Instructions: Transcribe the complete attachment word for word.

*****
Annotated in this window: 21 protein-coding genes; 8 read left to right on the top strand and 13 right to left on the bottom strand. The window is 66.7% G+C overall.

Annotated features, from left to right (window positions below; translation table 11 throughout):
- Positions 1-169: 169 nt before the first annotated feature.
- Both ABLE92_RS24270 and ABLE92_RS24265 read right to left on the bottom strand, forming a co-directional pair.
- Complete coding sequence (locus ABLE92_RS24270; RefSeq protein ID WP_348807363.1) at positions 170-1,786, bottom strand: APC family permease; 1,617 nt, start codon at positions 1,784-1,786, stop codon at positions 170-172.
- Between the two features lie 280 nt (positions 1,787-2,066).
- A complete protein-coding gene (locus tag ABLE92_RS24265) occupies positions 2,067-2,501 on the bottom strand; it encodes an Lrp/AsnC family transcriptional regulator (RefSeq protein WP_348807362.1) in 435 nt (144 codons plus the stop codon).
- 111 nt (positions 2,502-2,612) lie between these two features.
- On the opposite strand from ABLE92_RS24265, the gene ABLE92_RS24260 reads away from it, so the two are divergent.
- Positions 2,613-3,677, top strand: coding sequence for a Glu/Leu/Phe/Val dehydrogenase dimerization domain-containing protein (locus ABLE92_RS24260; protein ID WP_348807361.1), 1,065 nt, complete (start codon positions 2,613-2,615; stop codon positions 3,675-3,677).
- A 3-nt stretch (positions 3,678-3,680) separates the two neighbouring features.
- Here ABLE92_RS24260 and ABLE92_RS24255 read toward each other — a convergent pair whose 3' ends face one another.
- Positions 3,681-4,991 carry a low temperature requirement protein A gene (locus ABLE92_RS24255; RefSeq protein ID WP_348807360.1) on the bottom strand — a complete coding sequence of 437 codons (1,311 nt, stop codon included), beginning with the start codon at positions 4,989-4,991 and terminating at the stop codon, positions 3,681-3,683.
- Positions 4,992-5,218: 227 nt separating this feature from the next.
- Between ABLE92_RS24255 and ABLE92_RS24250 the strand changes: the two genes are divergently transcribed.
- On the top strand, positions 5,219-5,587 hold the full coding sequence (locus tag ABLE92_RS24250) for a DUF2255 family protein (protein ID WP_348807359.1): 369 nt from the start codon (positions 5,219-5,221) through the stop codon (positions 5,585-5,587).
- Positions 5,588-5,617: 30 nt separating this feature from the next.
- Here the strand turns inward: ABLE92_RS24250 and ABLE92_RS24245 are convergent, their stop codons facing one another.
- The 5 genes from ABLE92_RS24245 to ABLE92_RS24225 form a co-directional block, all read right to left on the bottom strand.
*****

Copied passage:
Annotated in this window: 21 protein-coding genes; 8 read left to right on the top strand and 13 right to left on the bottom strand. The window is 66.7% G+C overall.

Annotated features, from left to right (window positions below; translation table 11 throughout):
- Positions 1-169: 169 nt before the first annotated feature.
- Both ABLE92_RS24270 and ABLE92_RS24265 read right to left on the bottom strand, forming a co-directional pair.
- Complete coding sequence (locus ABLE92_RS24270; RefSeq protein ID WP_348807363.1) at positions 170-1,786, bottom strand: APC family permease; 1,617 nt, start codon at positions 1,784-1,786, stop codon at positions 170-172.
- Between the two features lie 280 nt (positions 1,787-2,066).
- A complete protein-coding gene (locus tag ABLE92_RS24265) occupies positions 2,067-2,501 on the bottom strand; it encodes an Lrp/AsnC family transcriptional regulator (RefSeq protein WP_348807362.1) in 435 nt (144 codons plus the stop codon).
- 111 nt (positions 2,502-2,612) lie between these two features.
- On the opposite strand from ABLE92_RS24265, the gene ABLE92_RS24260 reads away from it, so the two are divergent.
- Positions 2,613-3,677, top strand: coding sequence for a Glu/Leu/Phe/Val dehydrogenase dimerization domain-containing protein (locus ABLE92_RS24260; protein ID WP_348807361.1), 1,065 nt, complete (start codon positions 2,613-2,615; stop codon positions 3,675-3,677).
- A 3-nt stretch (positions 3,678-3,680) separates the two neighbouring features.
- Here ABLE92_RS24260 and ABLE92_RS24255 read toward each other — a convergent pair whose 3' ends face one another.
- Positions 3,681-4,991 carry a low temperature requirement protein A gene (locus ABLE92_RS24255; RefSeq protein ID WP_348807360.1) on the bottom strand — a complete coding sequence of 437 codons (1,311 nt, stop codon included), beginning with the start codon at positions 4,989-4,991 and terminating at the stop codon, positions 3,681-3,683.
- Positions 4,992-5,218: 227 nt separating this feature from the next.
- Between ABLE92_RS24255 and ABLE92_RS24250 the strand changes: the two genes are divergently transcribed.
- On the top strand, positions 5,219-5,587 hold the full coding sequence (locus tag ABLE92_RS24250) for a DUF2255 family protein (protein ID WP_348807359.1): 369 nt from the start codon (positions 5,219-5,221) through the stop codon (positions 5,585-5,587).
- Positions 5,588-5,617: 30 nt separating this feature from the next.
- Here the strand turns inward: ABLE92_RS24250 and ABLE92_RS24245 are convergent, their stop codons facing one another.
- The 5 genes from ABLE92_RS24245 to ABLE92_RS24225 form a co-directional block, all read right to left on the bottom strand.